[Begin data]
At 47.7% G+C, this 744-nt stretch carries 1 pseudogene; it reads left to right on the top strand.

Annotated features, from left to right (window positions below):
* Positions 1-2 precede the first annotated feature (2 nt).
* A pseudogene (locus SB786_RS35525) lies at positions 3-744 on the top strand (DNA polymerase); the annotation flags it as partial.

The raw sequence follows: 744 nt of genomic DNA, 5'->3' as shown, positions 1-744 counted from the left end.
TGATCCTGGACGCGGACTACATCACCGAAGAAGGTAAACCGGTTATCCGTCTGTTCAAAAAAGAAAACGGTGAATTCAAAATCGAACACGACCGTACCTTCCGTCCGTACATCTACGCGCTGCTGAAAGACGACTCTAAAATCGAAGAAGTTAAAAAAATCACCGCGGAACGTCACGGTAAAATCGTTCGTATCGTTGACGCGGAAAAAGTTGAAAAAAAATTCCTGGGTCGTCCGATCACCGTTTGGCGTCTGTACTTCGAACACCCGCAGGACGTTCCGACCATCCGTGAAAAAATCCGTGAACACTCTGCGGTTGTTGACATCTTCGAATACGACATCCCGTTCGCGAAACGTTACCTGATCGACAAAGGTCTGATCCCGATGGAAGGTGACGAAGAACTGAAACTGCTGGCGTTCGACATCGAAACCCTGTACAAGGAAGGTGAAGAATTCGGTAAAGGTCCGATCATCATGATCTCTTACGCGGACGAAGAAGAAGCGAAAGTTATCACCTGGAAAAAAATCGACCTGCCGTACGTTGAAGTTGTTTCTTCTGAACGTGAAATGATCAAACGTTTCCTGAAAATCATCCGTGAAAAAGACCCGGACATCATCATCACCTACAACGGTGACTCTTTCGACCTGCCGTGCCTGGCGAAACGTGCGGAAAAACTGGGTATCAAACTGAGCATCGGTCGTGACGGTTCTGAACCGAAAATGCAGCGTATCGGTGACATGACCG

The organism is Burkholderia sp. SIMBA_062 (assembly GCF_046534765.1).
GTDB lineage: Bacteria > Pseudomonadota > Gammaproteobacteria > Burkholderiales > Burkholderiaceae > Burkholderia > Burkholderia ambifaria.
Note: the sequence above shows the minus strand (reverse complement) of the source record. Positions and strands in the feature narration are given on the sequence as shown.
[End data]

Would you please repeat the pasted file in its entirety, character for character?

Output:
At 47.7% G+C, this 744-nt stretch carries 1 pseudogene; it reads left to right on the top strand.

Annotated features, from left to right (window positions below):
* Positions 1-2 precede the first annotated feature (2 nt).
* A pseudogene (locus SB786_RS35525) lies at positions 3-744 on the top strand (DNA polymerase); the annotation flags it as partial.

The raw sequence follows: 744 nt of genomic DNA, 5'->3' as shown, positions 1-744 counted from the left end.
TGATCCTGGACGCGGACTACATCACCGAAGAAGGTAAACCGGTTATCCGTCTGTTCAAAAAAGAAAACGGTGAATTCAAAATCGAACACGACCGTACCTTCCGTCCGTACATCTACGCGCTGCTGAAAGACGACTCTAAAATCGAAGAAGTTAAAAAAATCACCGCGGAACGTCACGGTAAAATCGTTCGTATCGTTGACGCGGAAAAAGTTGAAAAAAAATTCCTGGGTCGTCCGATCACCGTTTGGCGTCTGTACTTCGAACACCCGCAGGACGTTCCGACCATCCGTGAAAAAATCCGTGAACACTCTGCGGTTGTTGACATCTTCGAATACGACATCCCGTTCGCGAAACGTTACCTGATCGACAAAGGTCTGATCCCGATGGAAGGTGACGAAGAACTGAAACTGCTGGCGTTCGACATCGAAACCCTGTACAAGGAAGGTGAAGAATTCGGTAAAGGTCCGATCATCATGATCTCTTACGCGGACGAAGAAGAAGCGAAAGTTATCACCTGGAAAAAAATCGACCTGCCGTACGTTGAAGTTGTTTCTTCTGAACGTGAAATGATCAAACGTTTCCTGAAAATCATCCGTGAAAAAGACCCGGACATCATCATCACCTACAACGGTGACTCTTTCGACCTGCCGTGCCTGGCGAAACGTGCGGAAAAACTGGGTATCAAACTGAGCATCGGTCGTGACGGTTCTGAACCGAAAATGCAGCGTATCGGTGACATGACCG

The organism is Burkholderia sp. SIMBA_062 (assembly GCF_046534765.1).
GTDB lineage: Bacteria > Pseudomonadota > Gammaproteobacteria > Burkholderiales > Burkholderiaceae > Burkholderia > Burkholderia ambifaria.
Note: the sequence above shows the minus strand (reverse complement) of the source record. Positions and strands in the feature narration are given on the sequence as shown.